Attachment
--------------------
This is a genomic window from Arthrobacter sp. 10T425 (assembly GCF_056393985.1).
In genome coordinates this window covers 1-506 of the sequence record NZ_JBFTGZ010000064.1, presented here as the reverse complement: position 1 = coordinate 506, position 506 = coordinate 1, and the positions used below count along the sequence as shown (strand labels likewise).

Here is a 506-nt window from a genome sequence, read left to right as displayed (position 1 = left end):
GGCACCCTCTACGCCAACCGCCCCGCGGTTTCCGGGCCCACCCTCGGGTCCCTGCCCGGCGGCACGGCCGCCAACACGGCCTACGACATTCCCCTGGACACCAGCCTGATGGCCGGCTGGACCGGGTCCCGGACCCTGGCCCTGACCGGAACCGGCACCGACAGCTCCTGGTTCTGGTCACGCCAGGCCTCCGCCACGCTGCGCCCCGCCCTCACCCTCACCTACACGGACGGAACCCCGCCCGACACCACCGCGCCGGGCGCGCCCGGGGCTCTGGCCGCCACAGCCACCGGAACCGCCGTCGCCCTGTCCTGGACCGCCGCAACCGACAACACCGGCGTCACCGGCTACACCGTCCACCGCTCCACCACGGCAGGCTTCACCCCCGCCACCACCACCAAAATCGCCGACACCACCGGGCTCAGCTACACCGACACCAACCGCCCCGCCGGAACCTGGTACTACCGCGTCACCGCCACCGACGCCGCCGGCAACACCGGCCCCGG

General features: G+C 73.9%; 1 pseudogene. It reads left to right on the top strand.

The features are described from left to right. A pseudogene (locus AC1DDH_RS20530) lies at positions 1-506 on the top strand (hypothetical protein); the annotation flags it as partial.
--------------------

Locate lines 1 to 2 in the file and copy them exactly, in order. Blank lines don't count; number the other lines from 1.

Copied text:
This is a genomic window from Arthrobacter sp. 10T425 (assembly GCF_056393985.1).
In genome coordinates this window covers 1-506 of the sequence record NZ_JBFTGZ010000064.1, presented here as the reverse complement: position 1 = coordinate 506, position 506 = coordinate 1, and the positions used below count along the sequence as shown (strand labels likewise).